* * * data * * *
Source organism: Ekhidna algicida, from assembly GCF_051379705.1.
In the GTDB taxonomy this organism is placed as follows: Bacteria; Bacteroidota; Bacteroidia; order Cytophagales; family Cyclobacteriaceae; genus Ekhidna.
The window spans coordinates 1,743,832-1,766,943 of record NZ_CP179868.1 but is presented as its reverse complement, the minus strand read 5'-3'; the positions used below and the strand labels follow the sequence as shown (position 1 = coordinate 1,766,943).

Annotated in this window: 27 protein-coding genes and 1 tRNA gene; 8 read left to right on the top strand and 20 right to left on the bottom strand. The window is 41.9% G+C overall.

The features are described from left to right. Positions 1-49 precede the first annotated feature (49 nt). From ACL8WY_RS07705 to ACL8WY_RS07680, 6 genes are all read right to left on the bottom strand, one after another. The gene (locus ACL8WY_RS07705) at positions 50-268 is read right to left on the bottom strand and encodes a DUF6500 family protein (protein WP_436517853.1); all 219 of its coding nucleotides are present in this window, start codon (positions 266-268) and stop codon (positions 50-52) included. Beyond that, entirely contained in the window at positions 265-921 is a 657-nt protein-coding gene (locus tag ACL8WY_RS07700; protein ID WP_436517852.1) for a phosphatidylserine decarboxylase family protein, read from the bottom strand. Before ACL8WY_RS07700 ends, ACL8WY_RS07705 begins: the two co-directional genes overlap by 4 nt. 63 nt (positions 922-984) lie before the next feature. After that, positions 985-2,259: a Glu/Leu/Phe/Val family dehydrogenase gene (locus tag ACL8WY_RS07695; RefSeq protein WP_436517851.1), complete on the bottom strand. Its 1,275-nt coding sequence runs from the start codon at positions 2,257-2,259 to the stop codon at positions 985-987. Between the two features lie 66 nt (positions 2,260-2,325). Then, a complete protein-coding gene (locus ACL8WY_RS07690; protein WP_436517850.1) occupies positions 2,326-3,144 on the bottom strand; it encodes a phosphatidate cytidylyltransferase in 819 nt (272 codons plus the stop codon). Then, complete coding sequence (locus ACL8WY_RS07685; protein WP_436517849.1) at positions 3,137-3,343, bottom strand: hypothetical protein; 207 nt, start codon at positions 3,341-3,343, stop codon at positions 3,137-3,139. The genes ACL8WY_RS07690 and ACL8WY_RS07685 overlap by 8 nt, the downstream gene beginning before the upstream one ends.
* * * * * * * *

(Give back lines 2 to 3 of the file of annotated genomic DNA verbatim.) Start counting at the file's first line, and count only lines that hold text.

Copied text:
In the GTDB taxonomy this organism is placed as follows: Bacteria; Bacteroidota; Bacteroidia; order Cytophagales; family Cyclobacteriaceae; genus Ekhidna.
The window spans coordinates 1,743,832-1,766,943 of record NZ_CP179868.1 but is presented as its reverse complement, the minus strand read 5'-3'; the positions used below and the strand labels follow the sequence as shown (position 1 = coordinate 1,766,943).